Stay on Top of Enterprise Technology Trends
Get updates impacting your industry from our GigaOm Research Community
Christos Cotsakos, former CEO of E*TRADE, the online brokerage firm that revolutionized stock trading in Web 1.0, will unveil his Web 2.0 company called MOLI tomorrow at DEMO. And surprise, surprise — it’s a social network! Yet Cotsakos is undetered by what is an arguably overcrowded space: In a briefing with GigaOM last week, he explained what distinguishes MOLI (the name stands for “money and living”) from others with market-leader advantages (Facebook, MySpace, LinkedIn) — and why he believes users will gravitate to MOLI anyway.
“People say the market has already formed,” he said, “but the market never forms. It only forms and reforms. There is still room for a handful of unique brands in this space.” Cotsakos, who founded MOLI in 2003, has had plenty of time to refine the company’s business model to ensure it might be one of them. And although odds are usually stacked against late entrants, MOLI does offer some compelling features.
For starters, users can finally manage diverse personal profiles via one user identity and a single, customized home page. (Currently, you might have more than one profile on Facebook — one for work colleagues, say, and another for college friends — but you can’t manage both from one login.) If MOLI flies, consumers might see an advantage in no longer having to maintain their professional profile on LinkedIn, their music fan club on MySpace and their political-interest profile on LiveJournal.
MOLI sets no limit on your number of profiles, which are free with your first URL (additional URLs cost $1.99.) Cotsakos’ home page (seen left) hosts 13 profiles, among them one for the Greek-American association to which he belongs, another for the Japanese tea ceremony he’s studying, and a third dedicated to the 101st Army Airborne unit he fought with in the Vietnam War (where his income appears suspiciously low). Some of his profiles are public, others private, and some are actually “hidden” (MOLI’s highest security level). Users get to decide what they want to share, and to what to degree.
MOLI will also be a first social network to target small businesses. There are 25 million of these in the U.S. alone, so it’s ripe territory, and MOLI has a killer feature: MOLI-hosted web stores. For just $3.99 a month, users can build retail sites that are linked to their profiles. Think of it as a personalized eBay page, but where your prospects for revenue are higher because you’re already connected to an audience that has self-selected for its interest in what you’ve got to sell.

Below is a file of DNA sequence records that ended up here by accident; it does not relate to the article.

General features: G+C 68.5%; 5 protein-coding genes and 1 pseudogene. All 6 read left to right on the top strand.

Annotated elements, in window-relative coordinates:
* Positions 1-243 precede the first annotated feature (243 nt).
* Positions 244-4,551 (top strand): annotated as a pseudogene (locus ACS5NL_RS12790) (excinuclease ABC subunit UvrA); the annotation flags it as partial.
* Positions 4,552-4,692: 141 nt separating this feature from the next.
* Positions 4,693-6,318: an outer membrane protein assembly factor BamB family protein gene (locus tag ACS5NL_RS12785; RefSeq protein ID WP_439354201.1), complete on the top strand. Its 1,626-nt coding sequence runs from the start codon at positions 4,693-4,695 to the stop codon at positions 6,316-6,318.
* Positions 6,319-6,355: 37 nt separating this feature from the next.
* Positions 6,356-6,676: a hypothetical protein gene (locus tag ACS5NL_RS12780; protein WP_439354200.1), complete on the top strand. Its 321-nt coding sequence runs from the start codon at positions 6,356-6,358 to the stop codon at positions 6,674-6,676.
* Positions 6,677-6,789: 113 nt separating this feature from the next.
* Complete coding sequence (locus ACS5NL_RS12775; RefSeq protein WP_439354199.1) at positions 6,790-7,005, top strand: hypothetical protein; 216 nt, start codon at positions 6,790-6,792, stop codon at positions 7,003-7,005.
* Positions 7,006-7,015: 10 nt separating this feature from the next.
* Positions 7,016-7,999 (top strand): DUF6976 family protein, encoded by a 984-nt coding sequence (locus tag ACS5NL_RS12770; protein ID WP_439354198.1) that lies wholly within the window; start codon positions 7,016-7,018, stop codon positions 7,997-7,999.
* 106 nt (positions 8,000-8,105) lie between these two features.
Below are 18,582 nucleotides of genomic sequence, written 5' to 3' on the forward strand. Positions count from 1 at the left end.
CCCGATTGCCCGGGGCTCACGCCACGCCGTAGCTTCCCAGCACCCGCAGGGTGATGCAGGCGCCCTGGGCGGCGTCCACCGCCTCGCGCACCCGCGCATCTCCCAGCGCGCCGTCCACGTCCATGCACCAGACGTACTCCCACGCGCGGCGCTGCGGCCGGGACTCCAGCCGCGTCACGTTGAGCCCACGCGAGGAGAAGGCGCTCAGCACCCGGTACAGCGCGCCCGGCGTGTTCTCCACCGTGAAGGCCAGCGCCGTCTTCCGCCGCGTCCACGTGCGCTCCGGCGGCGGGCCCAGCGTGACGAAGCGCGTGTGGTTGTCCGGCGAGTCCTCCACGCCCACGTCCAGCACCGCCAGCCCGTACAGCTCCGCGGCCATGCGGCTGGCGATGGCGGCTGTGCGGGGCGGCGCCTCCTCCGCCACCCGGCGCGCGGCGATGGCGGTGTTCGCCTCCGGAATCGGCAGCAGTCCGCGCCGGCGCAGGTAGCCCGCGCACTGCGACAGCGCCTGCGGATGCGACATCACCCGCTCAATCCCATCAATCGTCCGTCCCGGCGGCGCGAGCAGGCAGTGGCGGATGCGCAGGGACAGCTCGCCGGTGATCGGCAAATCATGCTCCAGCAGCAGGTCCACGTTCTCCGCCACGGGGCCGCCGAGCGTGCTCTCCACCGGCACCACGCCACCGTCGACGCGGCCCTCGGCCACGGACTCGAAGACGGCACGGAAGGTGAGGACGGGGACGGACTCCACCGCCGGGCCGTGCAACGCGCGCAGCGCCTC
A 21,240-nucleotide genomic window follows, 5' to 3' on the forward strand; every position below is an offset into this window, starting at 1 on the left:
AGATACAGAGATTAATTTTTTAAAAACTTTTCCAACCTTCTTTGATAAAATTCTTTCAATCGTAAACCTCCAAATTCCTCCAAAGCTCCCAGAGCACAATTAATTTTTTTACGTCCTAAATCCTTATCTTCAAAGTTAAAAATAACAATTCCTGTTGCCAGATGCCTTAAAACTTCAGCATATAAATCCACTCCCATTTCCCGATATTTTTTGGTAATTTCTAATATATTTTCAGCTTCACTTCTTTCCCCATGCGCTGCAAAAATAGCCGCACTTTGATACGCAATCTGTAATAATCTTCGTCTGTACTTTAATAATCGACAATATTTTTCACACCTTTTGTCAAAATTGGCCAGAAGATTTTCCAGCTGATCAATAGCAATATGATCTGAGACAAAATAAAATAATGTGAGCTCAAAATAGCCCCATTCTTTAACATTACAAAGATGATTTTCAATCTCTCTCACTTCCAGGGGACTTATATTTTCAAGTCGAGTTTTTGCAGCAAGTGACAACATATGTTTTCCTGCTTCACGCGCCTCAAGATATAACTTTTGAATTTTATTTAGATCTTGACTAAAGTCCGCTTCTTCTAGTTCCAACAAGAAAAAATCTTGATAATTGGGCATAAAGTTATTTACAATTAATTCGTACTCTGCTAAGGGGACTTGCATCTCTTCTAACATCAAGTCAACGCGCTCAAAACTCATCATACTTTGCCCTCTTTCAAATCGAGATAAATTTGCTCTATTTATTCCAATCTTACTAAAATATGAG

Say you own a custom-publishing business, but moonlight as an artist. You could have two MOLI profiles: one for your company, another for your life as an illustrator, and two MOLI stores: one to sell your drawings, another to hawk your company’s books. Simply choose billing by Google Checkout, or PayPal, and manage them from one place.
Of all of MOLI’s features, I am most impressed with CoVibe Live, MOLI’s live data analytics wiki, which finally lets users profile the traffic across their pages. CoVibe Live is beautifully designed: data floats across the frame in pastel-colored bubbles so whimsical, clicking on them feels like a reflex. Do so, and a fever chart of information pops up, such as the days or hours when your goods sell best, and whether they sell to men or women (the data is generic, not personalized).
Utilitarian, it is. But the real innovation here is that CoVibe Live will curb that nagging consumer dread over Big Web Brother amassing reams of data on us, simply by placing in consumers’ hands the financial benefits of collecting such data in the first place. Know when your books sell best, and you can market accordingly. (MOLI has filed patents on CoVibe Live.)
MOLI may be too focused on marketing, however. One of the few features I don’t care for is that MOLI will blend professional with user-generated content. This was described as a love pat to ad buyers, who crave the “safe harbor” of “quality, so they know what will be surrounding their ads,” as MOLI President Judy Balint put it. (You can pay $2.49 a month to make your experience ad-free.)
MOLI has a rich, and clearly expensive web design. Instead of the spare UIs that we’ve all grown so used to, the dashboard looks more like an enterprise software app gone hip. It may be too much. You can streamline your dashboard, of course, by limiting your features, but then you’d be muting the very purpose of MOLI.
MOLI has cost plenty. Cotsakos seeded the company with $20 million of his personal funds, plus $6 million from private investors. Today the West Palm Beach, Fla.-based company, which has 56 employees, including engineers in Ireland, Singapore, Germany, India and the UK, is announcing its second funding round: $29.6 million from another group of private investors including Home Depot founders Bernard Marcus and Kenneth G. Langone. The money will be used to grow the company internationally. Competing against Facebook, MOLI will need it.
“We’re not building a startup,” says Cotsakos. “We’re building a franchise and a large-scale sustainable brand.”